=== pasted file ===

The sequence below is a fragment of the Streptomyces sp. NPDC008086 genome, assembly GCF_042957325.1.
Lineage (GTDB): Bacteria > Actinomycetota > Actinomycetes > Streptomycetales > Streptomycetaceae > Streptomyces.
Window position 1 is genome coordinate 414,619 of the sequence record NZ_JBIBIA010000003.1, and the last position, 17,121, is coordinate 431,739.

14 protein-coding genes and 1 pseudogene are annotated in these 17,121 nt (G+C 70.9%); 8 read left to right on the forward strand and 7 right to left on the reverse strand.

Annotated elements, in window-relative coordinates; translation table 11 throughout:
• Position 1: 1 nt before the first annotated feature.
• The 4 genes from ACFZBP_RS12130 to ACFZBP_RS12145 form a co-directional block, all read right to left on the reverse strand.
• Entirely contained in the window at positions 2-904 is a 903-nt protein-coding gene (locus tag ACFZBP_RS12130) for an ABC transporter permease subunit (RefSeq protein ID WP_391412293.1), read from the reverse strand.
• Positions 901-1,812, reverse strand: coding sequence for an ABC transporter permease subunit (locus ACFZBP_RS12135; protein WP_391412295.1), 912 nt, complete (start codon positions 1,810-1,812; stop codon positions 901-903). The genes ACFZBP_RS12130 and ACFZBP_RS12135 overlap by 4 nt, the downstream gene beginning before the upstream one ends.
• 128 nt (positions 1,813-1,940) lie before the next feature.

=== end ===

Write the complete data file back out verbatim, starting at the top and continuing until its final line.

The sequence below is a fragment of the Streptomyces sp. NPDC008086 genome, assembly GCF_042957325.1.
Lineage (GTDB): Bacteria > Actinomycetota > Actinomycetes > Streptomycetales > Streptomycetaceae > Streptomyces.
Window position 1 is genome coordinate 414,619 of the sequence record NZ_JBIBIA010000003.1, and the last position, 17,121, is coordinate 431,739.

14 protein-coding genes and 1 pseudogene are annotated in these 17,121 nt (G+C 70.9%); 8 read left to right on the forward strand and 7 right to left on the reverse strand.

Annotated elements, in window-relative coordinates; translation table 11 throughout:
• Position 1: 1 nt before the first annotated feature.
• The 4 genes from ACFZBP_RS12130 to ACFZBP_RS12145 form a co-directional block, all read right to left on the reverse strand.
• Entirely contained in the window at positions 2-904 is a 903-nt protein-coding gene (locus tag ACFZBP_RS12130) for an ABC transporter permease subunit (RefSeq protein ID WP_391412293.1), read from the reverse strand.
• Positions 901-1,812, reverse strand: coding sequence for an ABC transporter permease subunit (locus ACFZBP_RS12135; protein WP_391412295.1), 912 nt, complete (start codon positions 1,810-1,812; stop codon positions 901-903). The genes ACFZBP_RS12130 and ACFZBP_RS12135 overlap by 4 nt, the downstream gene beginning before the upstream one ends.
• 128 nt (positions 1,813-1,940) lie before the next feature.